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BMC Res Notes. 2013 Nov 13;6:463. doi: 10.1186/1756-0500-6-463.

Gender difference in relationship between body mass index and development of chronic kidney disease.

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Frontier Science Research Center, University of Miyazaki, 5200 Kihara, Kiyotake, Miyazaki 889-1692, Japan.



An epidemiological approach to preventing the development or progression of chronic kidney disease (CKD) is necessary, while few effective preventive measures are currently available. We conducted a community-based, cohort study to identify the factors associated with the development of CKD in the general population.


We examined 1876 local residents of a Japanese community who had an annual health check-up and, of those, 1506 residents judged not to have CKD (473 men and 1033 women) were followed for the development of CKD over 10 years.


The numbers of male and female residents who developed CKD during the follow-up period were 167 (35.3%) and 299 (28.9%), respectively. As compared to those without CKD development, the residents who developed CKD were older, and had a higher body mass index (BMI), systolic blood pressure, and creatinine in both genders. The rate of CKD development in obese female residents was higher than in non-obese women, but such a difference was not noted in male residents. In addition to age and serum creatinine, we identified BMI as an independently significant factor for the development of CKD in women, but not in men.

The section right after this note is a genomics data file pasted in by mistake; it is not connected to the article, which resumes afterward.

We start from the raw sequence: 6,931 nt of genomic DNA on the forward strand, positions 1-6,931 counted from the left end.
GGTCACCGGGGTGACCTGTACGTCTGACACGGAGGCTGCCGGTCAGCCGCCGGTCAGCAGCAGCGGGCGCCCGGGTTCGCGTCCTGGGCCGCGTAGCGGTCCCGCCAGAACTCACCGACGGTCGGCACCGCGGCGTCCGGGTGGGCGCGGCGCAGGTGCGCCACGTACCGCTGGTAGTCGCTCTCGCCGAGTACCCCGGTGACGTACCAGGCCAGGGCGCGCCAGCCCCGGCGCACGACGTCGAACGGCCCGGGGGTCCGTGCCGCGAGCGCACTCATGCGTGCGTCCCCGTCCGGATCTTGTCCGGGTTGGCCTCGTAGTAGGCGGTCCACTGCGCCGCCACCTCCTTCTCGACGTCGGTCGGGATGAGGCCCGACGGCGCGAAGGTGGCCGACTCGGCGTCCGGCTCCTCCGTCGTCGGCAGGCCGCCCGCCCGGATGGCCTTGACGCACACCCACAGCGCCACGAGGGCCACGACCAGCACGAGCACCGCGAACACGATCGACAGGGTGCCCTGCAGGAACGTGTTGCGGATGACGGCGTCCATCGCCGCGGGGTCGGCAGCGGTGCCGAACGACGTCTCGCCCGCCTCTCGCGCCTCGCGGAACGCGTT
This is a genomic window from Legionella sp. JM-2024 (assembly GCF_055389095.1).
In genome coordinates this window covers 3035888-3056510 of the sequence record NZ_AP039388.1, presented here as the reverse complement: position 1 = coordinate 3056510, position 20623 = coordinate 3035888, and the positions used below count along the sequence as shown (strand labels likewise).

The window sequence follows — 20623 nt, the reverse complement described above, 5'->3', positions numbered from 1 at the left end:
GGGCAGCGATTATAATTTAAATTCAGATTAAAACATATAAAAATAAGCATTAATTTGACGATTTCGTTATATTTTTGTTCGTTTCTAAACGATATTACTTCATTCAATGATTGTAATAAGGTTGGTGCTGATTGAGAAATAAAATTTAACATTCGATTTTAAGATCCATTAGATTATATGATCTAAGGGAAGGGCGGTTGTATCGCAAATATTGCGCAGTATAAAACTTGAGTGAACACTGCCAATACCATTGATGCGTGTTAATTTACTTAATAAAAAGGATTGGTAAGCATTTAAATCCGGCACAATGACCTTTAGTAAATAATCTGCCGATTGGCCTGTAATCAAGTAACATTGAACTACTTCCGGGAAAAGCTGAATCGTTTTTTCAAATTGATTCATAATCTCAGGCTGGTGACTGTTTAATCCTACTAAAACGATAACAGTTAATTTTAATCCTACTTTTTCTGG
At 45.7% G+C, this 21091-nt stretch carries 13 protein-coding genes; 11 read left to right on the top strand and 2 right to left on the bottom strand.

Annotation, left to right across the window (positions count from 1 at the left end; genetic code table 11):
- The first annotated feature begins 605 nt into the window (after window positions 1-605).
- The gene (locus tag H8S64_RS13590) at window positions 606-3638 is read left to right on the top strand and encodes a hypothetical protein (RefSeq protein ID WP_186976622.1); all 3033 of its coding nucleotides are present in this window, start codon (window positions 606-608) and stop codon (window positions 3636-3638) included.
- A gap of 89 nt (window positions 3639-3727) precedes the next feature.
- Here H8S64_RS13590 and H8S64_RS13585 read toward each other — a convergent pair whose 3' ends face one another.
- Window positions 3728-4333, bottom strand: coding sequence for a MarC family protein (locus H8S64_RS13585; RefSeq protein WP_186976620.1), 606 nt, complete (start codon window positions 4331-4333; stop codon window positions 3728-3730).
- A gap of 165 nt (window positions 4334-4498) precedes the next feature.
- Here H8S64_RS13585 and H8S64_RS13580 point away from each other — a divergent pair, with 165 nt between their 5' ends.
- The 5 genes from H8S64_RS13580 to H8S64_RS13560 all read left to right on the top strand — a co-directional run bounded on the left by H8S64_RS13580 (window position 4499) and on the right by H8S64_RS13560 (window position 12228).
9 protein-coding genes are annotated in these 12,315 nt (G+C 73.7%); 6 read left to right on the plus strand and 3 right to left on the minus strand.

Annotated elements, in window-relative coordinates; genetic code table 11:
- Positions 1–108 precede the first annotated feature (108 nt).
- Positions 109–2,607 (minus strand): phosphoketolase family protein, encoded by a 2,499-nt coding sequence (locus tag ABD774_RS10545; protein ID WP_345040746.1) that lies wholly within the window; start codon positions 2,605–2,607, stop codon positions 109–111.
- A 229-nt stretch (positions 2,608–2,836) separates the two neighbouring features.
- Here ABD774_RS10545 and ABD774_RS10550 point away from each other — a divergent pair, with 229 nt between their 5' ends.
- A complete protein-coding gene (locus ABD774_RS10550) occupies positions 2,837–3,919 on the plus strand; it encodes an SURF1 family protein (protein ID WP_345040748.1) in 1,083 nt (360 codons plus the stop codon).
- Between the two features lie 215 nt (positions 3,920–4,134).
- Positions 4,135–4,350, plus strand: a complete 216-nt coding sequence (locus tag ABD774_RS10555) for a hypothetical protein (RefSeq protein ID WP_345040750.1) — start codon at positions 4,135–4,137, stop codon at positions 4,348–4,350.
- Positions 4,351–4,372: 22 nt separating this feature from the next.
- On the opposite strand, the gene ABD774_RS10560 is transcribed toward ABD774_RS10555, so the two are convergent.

Increased BMI is a significant risk factor for the development of CKD in women, and there seems to be a gender difference in the association between increased BMI and the development of CKD in the general population.

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